Adding new locations has the same potential for conflicts as altering terrain. A mod which extends a cities limits to contain more shops, houses, and citizens might conflict with a player house mod which attempts to add a cabin to the same general area. These conflicts could be detected by the terrain collision system, and the fixes would be much the same as with altered terrain.

Deleting content.

Mods should be allowed to disable content, like removing barrels from an area, but other mods that alter that same content, possibly by updating the items in said barrels, should not crash the game or corrupt save files. Editing an entity that's been disabled should be allowed, even though the edits will have no effect. Mods should be allowed to check if items have been disabled, but if they fail to check, it should simply be a non-operation.

Disabling content in an existing game will need to be handled carefully, but removing content in the base game would be no different than disabling a mod which added content to the base game. Disabling items would simply unequip them from the player, disabling characters and enemy types would despawn those entities, and players that saved inside an area that was disabled by a mod would be moved to a safe distance.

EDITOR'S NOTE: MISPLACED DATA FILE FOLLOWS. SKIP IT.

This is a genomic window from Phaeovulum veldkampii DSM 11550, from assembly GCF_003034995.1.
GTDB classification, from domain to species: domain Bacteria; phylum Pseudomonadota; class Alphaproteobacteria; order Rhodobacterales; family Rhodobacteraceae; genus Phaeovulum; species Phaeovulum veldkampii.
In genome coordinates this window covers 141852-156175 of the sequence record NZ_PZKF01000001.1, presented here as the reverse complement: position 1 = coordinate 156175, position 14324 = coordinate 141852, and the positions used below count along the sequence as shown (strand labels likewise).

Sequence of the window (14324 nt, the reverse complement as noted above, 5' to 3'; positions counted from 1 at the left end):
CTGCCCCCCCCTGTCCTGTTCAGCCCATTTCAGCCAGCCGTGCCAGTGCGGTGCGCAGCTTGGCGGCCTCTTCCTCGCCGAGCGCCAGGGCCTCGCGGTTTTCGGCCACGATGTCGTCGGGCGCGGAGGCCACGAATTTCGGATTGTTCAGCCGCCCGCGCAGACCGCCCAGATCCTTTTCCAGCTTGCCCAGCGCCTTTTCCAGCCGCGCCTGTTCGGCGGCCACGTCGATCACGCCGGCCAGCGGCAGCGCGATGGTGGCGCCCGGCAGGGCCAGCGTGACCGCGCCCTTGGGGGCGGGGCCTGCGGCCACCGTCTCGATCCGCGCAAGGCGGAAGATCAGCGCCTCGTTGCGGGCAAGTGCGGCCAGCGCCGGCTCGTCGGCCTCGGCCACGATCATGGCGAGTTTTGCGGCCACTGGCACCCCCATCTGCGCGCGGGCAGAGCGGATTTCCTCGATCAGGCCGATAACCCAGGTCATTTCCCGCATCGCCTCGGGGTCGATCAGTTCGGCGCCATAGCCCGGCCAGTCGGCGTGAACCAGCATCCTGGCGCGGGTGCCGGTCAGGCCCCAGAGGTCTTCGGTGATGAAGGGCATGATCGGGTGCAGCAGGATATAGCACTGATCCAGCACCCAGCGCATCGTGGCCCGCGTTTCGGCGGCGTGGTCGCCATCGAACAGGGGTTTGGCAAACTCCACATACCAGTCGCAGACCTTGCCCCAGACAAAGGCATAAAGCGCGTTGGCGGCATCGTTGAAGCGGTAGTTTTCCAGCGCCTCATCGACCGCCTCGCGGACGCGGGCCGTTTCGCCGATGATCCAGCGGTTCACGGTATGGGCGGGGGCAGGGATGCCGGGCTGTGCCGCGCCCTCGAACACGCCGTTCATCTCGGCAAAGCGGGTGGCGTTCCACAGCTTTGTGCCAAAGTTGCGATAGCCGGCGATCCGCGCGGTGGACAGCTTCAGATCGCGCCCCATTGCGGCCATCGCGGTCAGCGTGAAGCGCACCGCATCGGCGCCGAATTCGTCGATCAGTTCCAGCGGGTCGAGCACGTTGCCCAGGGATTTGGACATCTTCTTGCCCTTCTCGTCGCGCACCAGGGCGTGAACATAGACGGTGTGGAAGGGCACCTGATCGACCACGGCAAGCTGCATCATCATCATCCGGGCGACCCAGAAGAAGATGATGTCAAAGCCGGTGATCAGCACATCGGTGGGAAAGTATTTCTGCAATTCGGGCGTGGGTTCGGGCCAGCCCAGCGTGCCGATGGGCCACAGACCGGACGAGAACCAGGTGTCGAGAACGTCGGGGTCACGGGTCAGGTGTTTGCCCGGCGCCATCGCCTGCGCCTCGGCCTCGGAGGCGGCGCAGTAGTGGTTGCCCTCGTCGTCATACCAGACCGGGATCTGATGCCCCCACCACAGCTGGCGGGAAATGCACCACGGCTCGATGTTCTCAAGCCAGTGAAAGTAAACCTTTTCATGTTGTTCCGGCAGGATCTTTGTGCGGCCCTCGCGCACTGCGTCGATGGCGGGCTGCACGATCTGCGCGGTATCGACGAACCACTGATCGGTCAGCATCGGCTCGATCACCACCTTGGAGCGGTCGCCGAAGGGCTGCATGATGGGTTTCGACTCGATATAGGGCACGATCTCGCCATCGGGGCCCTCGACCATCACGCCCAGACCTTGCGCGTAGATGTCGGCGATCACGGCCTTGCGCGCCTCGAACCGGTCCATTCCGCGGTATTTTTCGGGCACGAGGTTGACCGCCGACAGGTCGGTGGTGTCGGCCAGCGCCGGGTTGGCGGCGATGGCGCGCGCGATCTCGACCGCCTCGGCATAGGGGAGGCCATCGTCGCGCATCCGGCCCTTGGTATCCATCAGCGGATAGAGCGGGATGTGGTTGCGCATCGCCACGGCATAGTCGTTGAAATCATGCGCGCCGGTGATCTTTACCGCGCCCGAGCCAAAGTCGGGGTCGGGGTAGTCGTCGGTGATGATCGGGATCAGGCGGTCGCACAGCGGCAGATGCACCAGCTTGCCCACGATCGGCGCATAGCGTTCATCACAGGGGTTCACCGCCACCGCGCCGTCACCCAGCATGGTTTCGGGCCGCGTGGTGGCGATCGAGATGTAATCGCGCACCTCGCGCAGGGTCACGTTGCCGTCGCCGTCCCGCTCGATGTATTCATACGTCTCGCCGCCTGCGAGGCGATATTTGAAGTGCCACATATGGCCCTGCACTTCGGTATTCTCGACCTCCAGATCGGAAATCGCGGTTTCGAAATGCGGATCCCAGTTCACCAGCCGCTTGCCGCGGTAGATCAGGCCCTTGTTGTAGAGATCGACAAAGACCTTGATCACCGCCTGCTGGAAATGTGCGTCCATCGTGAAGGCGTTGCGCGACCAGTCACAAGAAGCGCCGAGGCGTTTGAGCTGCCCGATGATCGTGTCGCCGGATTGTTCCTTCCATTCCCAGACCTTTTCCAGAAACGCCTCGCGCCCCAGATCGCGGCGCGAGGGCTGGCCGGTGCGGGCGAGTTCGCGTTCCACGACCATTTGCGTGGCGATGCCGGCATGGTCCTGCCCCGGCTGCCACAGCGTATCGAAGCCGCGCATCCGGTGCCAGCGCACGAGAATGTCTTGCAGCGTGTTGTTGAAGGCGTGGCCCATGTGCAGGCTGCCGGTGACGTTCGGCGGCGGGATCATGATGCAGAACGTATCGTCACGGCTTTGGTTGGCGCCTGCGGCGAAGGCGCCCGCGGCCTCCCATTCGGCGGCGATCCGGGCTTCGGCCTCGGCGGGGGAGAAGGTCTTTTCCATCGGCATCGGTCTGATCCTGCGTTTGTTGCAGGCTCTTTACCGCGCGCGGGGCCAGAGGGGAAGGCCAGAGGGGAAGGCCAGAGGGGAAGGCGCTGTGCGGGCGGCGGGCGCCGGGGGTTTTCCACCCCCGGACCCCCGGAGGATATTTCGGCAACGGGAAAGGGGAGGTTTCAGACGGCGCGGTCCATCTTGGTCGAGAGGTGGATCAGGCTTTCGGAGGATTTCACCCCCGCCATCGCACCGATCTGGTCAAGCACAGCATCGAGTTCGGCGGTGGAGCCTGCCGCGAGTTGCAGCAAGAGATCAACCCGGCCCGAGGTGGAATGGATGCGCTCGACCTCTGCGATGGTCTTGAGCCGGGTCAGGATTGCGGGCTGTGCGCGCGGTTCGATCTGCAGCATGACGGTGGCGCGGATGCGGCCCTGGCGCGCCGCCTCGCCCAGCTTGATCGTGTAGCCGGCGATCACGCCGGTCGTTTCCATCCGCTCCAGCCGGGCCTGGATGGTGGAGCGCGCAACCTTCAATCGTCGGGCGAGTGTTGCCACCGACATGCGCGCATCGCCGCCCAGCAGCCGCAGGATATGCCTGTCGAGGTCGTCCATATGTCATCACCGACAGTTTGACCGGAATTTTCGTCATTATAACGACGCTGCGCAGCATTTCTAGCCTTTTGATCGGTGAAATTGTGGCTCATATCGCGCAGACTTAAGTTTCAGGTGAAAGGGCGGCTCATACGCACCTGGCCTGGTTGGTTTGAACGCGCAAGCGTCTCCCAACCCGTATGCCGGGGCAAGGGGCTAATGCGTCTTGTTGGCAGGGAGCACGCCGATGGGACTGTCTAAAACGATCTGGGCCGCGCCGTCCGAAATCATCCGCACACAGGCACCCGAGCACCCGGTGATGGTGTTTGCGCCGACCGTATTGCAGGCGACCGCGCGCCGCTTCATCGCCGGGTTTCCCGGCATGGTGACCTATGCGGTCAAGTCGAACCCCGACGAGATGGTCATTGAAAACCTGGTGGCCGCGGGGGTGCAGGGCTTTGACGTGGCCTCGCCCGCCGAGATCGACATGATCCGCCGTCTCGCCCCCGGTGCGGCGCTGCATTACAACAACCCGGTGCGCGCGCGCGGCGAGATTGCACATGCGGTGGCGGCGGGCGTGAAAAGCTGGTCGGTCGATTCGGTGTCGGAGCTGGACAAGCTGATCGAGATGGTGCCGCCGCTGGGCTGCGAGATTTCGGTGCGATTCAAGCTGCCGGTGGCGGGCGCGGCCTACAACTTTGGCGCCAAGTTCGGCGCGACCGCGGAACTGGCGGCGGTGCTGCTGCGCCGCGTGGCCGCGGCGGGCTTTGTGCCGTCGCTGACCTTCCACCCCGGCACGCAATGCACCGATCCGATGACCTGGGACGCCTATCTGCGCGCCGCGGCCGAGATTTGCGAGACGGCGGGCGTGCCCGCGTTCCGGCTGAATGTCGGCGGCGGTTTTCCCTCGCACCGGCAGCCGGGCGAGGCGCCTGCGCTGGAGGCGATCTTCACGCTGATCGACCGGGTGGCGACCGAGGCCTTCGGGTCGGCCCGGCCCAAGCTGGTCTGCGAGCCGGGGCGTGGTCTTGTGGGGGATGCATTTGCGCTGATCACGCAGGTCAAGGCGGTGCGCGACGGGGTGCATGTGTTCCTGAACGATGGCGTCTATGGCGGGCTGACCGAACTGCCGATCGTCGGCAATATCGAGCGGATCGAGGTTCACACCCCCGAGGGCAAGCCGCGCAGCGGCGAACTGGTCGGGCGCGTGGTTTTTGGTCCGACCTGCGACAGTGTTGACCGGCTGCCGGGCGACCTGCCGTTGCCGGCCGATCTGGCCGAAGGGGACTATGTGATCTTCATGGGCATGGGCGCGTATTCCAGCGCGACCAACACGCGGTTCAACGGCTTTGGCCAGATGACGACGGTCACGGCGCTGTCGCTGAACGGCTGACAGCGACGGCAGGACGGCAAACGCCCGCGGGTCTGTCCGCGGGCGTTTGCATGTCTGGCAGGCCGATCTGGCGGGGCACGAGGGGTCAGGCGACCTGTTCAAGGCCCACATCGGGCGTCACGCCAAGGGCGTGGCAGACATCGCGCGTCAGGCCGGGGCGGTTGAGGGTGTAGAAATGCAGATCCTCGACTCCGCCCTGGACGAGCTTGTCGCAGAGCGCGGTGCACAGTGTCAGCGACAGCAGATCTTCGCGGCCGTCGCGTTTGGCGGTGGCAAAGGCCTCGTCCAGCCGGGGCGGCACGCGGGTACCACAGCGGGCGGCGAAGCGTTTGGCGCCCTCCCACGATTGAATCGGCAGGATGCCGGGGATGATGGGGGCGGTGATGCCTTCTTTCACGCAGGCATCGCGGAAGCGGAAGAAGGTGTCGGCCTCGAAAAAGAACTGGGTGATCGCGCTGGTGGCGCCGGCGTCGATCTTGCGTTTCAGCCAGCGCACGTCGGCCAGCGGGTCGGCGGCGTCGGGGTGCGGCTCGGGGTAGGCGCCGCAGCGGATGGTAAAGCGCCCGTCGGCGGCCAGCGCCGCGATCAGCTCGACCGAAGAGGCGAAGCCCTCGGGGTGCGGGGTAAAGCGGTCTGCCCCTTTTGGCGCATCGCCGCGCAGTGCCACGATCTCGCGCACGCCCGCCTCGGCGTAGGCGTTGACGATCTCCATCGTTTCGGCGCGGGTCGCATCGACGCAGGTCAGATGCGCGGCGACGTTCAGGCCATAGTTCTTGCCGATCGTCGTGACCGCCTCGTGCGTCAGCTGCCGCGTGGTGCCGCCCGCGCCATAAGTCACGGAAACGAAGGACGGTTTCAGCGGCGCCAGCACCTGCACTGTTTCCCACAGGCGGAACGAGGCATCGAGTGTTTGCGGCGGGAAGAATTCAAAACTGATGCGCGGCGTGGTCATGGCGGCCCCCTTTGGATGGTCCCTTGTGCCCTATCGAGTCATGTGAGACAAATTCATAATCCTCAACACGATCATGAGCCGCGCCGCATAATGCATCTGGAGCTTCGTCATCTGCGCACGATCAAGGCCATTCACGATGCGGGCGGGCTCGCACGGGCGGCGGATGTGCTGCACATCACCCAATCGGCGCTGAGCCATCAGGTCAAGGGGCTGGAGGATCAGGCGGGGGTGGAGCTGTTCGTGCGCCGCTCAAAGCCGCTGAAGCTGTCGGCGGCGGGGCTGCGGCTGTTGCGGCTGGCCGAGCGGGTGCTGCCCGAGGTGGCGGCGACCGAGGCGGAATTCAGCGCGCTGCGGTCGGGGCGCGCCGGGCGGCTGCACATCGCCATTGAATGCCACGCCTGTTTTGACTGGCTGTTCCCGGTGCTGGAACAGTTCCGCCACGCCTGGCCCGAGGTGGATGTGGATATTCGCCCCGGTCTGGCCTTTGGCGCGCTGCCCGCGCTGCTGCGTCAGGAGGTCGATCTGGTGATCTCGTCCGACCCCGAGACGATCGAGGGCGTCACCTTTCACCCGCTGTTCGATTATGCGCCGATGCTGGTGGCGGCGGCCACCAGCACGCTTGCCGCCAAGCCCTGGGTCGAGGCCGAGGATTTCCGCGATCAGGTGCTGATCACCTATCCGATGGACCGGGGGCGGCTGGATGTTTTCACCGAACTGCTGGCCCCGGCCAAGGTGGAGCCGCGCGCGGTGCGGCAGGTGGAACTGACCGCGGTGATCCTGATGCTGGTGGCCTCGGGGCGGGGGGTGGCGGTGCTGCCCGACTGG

Added quests.

Adding new quests without conflict would be difficult. An important item added to a disabled barrel would block the player from progressing in the quest, but detecting that this item is of vital importance (rather than some unimportant trinket) would be necessary. Quest creators would need to be able to hint at the engine that certain changes are vital for the proper execution of their quest. Characters, items, and locations that are lost or displaced by other mods should trigger conflict detection, and corrections or warnings to the player should be issued.

For an extreme solution, a constraint solver could be used to try to fix quest conflicts with other mods. A quest author could require that an item be available in a given city, but suggest that that item spawn in a particular barrel. If that barrel is disabled, the constraint solver could attempt to move the item to another nearby container. If there are no containers nearby that haven't been disabled the item could simply be placed on the ground in a safe location. The quest creator could then further refine this process by introducing new constraints. Maybe the item should always be locked away, or should always be for sale. The constraint solver could try to satisfy these constraints to the best of its abilities, even going so far as to disable small parts of other mods to meet them. If a solution cannot be found the player should be warned of the conflict.